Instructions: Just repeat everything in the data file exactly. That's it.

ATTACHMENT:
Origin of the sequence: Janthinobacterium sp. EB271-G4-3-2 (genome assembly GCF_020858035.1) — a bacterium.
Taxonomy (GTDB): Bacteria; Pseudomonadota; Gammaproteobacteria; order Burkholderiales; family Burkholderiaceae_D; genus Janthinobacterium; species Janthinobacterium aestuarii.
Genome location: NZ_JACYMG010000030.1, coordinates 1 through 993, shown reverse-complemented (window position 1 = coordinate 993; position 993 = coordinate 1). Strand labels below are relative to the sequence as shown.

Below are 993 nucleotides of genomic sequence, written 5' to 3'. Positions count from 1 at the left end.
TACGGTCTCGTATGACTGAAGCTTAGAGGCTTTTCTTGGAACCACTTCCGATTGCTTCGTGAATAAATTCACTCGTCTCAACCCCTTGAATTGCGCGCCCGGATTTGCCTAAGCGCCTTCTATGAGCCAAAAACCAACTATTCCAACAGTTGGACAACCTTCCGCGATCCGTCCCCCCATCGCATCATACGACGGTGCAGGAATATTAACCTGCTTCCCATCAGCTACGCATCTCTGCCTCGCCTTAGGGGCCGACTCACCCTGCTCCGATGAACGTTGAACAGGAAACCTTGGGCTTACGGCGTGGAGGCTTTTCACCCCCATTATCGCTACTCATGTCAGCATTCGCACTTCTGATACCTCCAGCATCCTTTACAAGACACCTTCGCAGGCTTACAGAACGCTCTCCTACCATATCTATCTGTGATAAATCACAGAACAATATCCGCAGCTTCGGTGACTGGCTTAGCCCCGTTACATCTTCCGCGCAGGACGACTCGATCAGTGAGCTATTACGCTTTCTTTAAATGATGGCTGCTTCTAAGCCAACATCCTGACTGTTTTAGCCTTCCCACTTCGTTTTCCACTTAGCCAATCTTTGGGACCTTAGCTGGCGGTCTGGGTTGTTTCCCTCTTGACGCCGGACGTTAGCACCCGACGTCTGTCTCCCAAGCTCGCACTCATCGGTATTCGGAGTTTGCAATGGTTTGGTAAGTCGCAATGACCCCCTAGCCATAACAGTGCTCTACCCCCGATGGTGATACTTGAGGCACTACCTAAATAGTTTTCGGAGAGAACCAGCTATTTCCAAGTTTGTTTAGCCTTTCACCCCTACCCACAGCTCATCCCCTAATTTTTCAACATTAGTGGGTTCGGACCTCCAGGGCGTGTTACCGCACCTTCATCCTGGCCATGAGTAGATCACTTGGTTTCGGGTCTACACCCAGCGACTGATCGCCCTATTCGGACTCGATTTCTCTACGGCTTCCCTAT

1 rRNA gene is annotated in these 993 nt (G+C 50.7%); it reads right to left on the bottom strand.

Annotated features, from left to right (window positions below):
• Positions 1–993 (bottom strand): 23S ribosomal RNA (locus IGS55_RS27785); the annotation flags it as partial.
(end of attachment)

Origin of the sequence: Janthinobacterium sp. EB271-G4-3-2 (genome assembly GCF_020858035.1) — a bacterium.
Taxonomy (GTDB): Bacteria; Pseudomonadota; Gammaproteobacteria; order Burkholderiales; family Burkholderiaceae_D; genus Janthinobacterium; species Janthinobacterium aestuarii.
Genome location: NZ_JACYMG010000030.1, coordinates 1 through 993, shown reverse-complemented (window position 1 = coordinate 993; position 993 = coordinate 1). Strand labels below are relative to the sequence as shown.

Below are 993 nucleotides of genomic sequence, written 5' to 3'. Positions count from 1 at the left end.
TACGGTCTCGTATGACTGAAGCTTAGAGGCTTTTCTTGGAACCACTTCCGATTGCTTCGTGAATAAATTCACTCGTCTCAACCCCTTGAATTGCGCGCCCGGATTTGCCTAAGCGCCTTCTATGAGCCAAAAACCAACTATTCCAACAGTTGGACAACCTTCCGCGATCCGTCCCCCCATCGCATCATACGACGGTGCAGGAATATTAACCTGCTTCCCATCAGCTACGCATCTCTGCCTCGCCTTAGGGGCCGACTCACCCTGCTCCGATGAACGTTGAACAGGAAACCTTGGGCTTACGGCGTGGAGGCTTTTCACCCCCATTATCGCTACTCATGTCAGCATTCGCACTTCTGATACCTCCAGCATCCTTTACAAGACACCTTCGCAGGCTTACAGAACGCTCTCCTACCATATCTATCTGTGATAAATCACAGAACAATATCCGCAGCTTCGGTGACTGGCTTAGCCCCGTTACATCTTCCGCGCAGGACGACTCGATCAGTGAGCTATTACGCTTTCTTTAAATGATGGCTGCTTCTAAGCCAACATCCTGACTGTTTTAGCCTTCCCACTTCGTTTTCCACTTAGCCAATCTTTGGGACCTTAGCTGGCGGTCTGGGTTGTTTCCCTCTTGACGCCGGACGTTAGCACCCGACGTCTGTCTCCCAAGCTCGCACTCATCGGTATTCGGAGTTTGCAATGGTTTGGTAAGTCGCAATGACCCCCTAGCCATAACAGTGCTCTACCCCCGATGGTGATACTTGAGGCACTACCTAAATAGTTTTCGGAGAGAACCAGCTATTTCCAAGTTTGTTTAGCCTTTCACCCCTACCCACAGCTCATCCCCTAATTTTTCAACATTAGTGGGTTCGGACCTCCAGGGCGTGTTACCGCACCTTCATCCTGGCCATGAGTAGATCACTTGGTTTCGGGTCTACACCCAGCGACTGATCGCCCTATTCGGACTCGATTTCTCTACGGCTTCCCTAT

1 rRNA gene is annotated in these 993 nt (G+C 50.7%); it reads right to left on the bottom strand.

Annotated features, from left to right (window positions below):
• Positions 1–993 (bottom strand): 23S ribosomal RNA (locus IGS55_RS27785); the annotation flags it as partial.